The Ongoing Saga of the Tooth Fairy

There was such a long break since the last activation of the Tooth Fairy in our house that I had almost forgotten the agony and stress that went with it. And then Hal showed me a bloody molar that I extracted for him one evening.

I don’t know if Hal still believes in the Tooth Fairy or if he knows it’s me. But he remembers the ritual. Basically. He put the tooth in a Ziploc bag (easier for me to find than a loose tooth) and put it on the bed. His brother’s bed, actually, which his brother (understandably) found odd. But I think Hal knew that the Tooth Fairy would never find it on his own bed, covered as it is by copious stuffed animals, blankets, books, toys, the real live dog that somehow picks out a place to sleep on it, and a large box that Hal prefers to sleep in.

I suggested we move the tooth to the dresser so his brother didn’t knock it off the bed and tucked him in. An hour or more later, when ready to pass out myself, I opened the door expecting an easy exchange of tooth-in-bag with coins-in-bag. But something about the air in the room made me hesitate. I walked over to the bed and peered into the box perched on the top bunk. No one was moving but I could see the bright glare of his Kindle Fire poorly blocked behind a raised leg.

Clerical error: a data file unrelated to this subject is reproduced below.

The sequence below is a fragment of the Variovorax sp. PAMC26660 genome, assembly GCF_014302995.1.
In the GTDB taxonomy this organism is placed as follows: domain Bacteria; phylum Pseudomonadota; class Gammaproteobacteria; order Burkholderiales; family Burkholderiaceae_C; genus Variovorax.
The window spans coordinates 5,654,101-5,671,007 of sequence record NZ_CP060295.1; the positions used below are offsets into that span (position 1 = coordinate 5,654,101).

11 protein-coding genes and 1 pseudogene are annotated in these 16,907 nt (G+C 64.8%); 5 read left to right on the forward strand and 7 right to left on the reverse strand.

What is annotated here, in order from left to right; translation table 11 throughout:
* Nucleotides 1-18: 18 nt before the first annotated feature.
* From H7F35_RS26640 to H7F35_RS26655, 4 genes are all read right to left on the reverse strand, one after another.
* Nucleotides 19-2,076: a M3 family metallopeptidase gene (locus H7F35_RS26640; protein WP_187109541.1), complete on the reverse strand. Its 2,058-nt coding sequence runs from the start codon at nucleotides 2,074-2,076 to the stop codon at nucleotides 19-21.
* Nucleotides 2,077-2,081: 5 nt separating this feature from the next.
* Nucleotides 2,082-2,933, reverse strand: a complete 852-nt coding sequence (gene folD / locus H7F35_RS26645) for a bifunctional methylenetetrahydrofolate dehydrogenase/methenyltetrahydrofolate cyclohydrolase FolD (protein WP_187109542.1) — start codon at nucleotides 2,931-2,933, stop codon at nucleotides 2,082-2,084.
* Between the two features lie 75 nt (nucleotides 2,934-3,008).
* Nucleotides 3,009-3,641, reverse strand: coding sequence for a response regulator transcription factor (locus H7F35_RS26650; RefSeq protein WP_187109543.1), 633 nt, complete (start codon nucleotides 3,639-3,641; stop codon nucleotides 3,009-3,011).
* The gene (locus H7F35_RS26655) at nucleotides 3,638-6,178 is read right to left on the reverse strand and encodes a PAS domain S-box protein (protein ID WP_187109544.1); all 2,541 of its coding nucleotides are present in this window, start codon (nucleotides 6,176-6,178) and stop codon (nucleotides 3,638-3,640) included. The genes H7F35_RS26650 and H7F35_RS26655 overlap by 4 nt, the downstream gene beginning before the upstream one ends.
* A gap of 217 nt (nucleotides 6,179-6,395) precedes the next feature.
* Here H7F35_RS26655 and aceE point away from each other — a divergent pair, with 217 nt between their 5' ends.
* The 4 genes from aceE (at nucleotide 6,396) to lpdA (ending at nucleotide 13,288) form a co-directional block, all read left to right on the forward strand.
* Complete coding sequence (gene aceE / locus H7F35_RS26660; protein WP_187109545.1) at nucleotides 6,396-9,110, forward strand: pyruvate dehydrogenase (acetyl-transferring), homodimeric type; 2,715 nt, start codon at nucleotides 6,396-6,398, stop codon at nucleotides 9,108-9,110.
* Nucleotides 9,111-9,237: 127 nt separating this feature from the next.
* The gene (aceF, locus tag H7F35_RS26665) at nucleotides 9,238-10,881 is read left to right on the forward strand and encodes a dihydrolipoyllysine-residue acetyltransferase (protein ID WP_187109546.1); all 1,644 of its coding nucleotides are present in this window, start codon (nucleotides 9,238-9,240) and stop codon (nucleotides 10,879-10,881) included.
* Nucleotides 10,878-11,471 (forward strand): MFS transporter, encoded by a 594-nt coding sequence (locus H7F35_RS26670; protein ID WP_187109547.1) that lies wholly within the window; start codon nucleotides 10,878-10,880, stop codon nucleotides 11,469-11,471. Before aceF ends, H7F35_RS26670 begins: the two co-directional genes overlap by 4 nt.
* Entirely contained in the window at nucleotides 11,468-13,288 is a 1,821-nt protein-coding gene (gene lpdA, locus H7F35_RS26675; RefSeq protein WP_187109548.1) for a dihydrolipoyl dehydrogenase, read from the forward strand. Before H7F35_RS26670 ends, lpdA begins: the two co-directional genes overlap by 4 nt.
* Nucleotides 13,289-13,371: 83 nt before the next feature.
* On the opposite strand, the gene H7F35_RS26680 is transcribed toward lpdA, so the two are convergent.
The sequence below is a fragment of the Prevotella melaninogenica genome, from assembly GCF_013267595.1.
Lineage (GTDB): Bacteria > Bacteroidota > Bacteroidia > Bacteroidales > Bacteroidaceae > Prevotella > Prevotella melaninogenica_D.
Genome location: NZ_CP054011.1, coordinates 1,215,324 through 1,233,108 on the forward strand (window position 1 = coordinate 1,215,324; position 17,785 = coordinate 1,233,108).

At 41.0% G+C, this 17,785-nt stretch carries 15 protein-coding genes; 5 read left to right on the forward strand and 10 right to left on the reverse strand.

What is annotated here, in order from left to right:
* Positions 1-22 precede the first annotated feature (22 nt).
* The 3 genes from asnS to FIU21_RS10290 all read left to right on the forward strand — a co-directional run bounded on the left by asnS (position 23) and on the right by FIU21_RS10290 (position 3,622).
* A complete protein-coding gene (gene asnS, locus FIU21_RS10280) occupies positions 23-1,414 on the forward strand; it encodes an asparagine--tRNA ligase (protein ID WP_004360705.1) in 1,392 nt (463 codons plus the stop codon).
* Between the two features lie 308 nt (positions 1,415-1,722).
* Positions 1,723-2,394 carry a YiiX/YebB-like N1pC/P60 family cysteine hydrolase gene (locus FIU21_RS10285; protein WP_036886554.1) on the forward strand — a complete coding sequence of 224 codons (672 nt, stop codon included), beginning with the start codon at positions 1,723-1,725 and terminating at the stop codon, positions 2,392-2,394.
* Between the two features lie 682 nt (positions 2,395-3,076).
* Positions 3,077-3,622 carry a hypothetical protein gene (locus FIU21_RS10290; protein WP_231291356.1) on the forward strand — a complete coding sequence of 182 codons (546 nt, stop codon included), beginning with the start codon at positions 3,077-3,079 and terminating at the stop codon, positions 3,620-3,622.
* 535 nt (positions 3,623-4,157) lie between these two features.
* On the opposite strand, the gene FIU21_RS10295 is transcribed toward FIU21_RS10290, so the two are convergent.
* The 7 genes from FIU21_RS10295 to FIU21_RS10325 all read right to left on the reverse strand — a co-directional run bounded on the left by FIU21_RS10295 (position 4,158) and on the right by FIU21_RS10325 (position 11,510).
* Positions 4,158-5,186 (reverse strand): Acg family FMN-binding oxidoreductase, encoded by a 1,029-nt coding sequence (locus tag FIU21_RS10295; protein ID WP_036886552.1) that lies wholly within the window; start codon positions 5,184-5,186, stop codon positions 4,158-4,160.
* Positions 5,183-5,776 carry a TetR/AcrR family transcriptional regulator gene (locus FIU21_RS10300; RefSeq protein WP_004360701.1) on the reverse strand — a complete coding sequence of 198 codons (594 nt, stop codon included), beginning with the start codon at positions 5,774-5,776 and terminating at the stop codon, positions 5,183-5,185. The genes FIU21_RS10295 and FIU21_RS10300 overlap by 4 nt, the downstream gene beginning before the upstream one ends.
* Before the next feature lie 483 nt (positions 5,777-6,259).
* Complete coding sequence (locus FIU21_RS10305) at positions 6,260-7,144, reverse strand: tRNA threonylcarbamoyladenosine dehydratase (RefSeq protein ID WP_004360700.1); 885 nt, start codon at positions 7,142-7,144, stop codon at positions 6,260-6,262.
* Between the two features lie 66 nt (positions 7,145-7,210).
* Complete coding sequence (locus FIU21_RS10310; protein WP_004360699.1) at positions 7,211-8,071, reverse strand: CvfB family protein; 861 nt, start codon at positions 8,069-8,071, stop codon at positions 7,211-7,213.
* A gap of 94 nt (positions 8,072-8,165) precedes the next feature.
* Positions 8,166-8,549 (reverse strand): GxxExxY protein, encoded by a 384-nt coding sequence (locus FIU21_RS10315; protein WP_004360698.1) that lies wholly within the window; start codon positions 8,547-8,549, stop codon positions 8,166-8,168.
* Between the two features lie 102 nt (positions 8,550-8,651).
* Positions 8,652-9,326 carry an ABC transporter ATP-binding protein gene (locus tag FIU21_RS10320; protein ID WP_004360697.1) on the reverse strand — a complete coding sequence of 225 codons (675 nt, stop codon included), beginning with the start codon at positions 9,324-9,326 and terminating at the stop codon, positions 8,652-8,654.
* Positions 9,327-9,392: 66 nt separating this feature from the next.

I did the whole disappointed mommy shtick and took the device from him. He rolled over, pulling the blanket over his head in embarrassment and sorrow at getting caught. I then carefully placed the coins on the dresser, grabbed the tooth, and exited. I smiled a bit at the irony that arguably the least stressful tooth exchange had occurred while the child was awake.

But it left me wondering. What exactly was he thinking when he stayed up late on the night he lost a tooth? Here are my theories:

  1. He had already forgotten that his tooth lay waiting on the dresser.
  2.  He still believes in the Tooth Fairy and assumed that she would wait until he was asleep, no matter how late that might be.
  3. He knows it’s me and hoped the Fire would keep him awake until he caught me in the act but he either thought the box would adequately hide him or he failed to consider better hiding the screen.